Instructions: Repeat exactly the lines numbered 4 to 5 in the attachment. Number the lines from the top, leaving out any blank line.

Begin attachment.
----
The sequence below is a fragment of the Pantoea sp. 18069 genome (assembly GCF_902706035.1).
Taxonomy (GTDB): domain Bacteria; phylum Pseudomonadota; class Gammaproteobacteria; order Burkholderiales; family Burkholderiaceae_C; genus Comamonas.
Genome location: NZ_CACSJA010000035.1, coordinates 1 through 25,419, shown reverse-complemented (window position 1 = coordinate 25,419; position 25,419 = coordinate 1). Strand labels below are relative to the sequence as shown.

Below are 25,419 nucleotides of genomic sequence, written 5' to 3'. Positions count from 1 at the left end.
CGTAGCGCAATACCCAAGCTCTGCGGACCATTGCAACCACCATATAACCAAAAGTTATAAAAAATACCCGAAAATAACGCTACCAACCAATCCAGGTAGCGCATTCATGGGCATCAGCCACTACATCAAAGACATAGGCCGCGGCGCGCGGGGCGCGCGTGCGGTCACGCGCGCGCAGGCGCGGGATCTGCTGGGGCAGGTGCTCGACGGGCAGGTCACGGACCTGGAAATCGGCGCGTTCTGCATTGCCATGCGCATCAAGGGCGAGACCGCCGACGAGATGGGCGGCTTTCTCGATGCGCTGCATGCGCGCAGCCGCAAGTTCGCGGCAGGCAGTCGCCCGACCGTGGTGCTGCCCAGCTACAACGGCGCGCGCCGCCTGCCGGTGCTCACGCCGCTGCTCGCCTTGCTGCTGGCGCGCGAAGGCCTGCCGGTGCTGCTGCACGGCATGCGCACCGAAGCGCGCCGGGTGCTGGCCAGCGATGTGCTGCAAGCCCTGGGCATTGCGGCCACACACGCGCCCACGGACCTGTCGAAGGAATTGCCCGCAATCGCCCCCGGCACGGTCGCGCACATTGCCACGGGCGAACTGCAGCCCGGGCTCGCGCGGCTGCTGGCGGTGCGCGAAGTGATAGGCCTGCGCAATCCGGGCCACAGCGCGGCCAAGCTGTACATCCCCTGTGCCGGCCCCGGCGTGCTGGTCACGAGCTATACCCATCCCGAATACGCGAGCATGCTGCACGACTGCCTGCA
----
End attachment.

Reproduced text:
Below are 25,419 nucleotides of genomic sequence, written 5' to 3'. Positions count from 1 at the left end.
CGTAGCGCAATACCCAAGCTCTGCGGACCATTGCAACCACCATATAACCAAAAGTTATAAAAAATACCCGAAAATAACGCTACCAACCAATCCAGGTAGCGCATTCATGGGCATCAGCCACTACATCAAAGACATAGGCCGCGGCGCGCGGGGCGCGCGTGCGGTCACGCGCGCGCAGGCGCGGGATCTGCTGGGGCAGGTGCTCGACGGGCAGGTCACGGACCTGGAAATCGGCGCGTTCTGCATTGCCATGCGCATCAAGGGCGAGACCGCCGACGAGATGGGCGGCTTTCTCGATGCGCTGCATGCGCGCAGCCGCAAGTTCGCGGCAGGCAGTCGCCCGACCGTGGTGCTGCCCAGCTACAACGGCGCGCGCCGCCTGCCGGTGCTCACGCCGCTGCTCGCCTTGCTGCTGGCGCGCGAAGGCCTGCCGGTGCTGCTGCACGGCATGCGCACCGAAGCGCGCCGGGTGCTGGCCAGCGATGTGCTGCAAGCCCTGGGCATTGCGGCCACACACGCGCCCACGGACCTGTCGAAGGAATTGCCCGCAATCGCCCCCGGCACGGTCGCGCACATTGCCACGGGCGAACTGCAGCCCGGGCTCGCGCGGCTGCTGGCGGTGCGCGAAGTGATAGGCCTGCGCAATCCGGGCCACAGCGCGGCCAAGCTGTACATCCCCTGTGCCGGCCCCGGCGTGCTGGTCACGAGCTATACCCATCCCGAATACGCGAGCATGCTGCACGACTGCCTGCA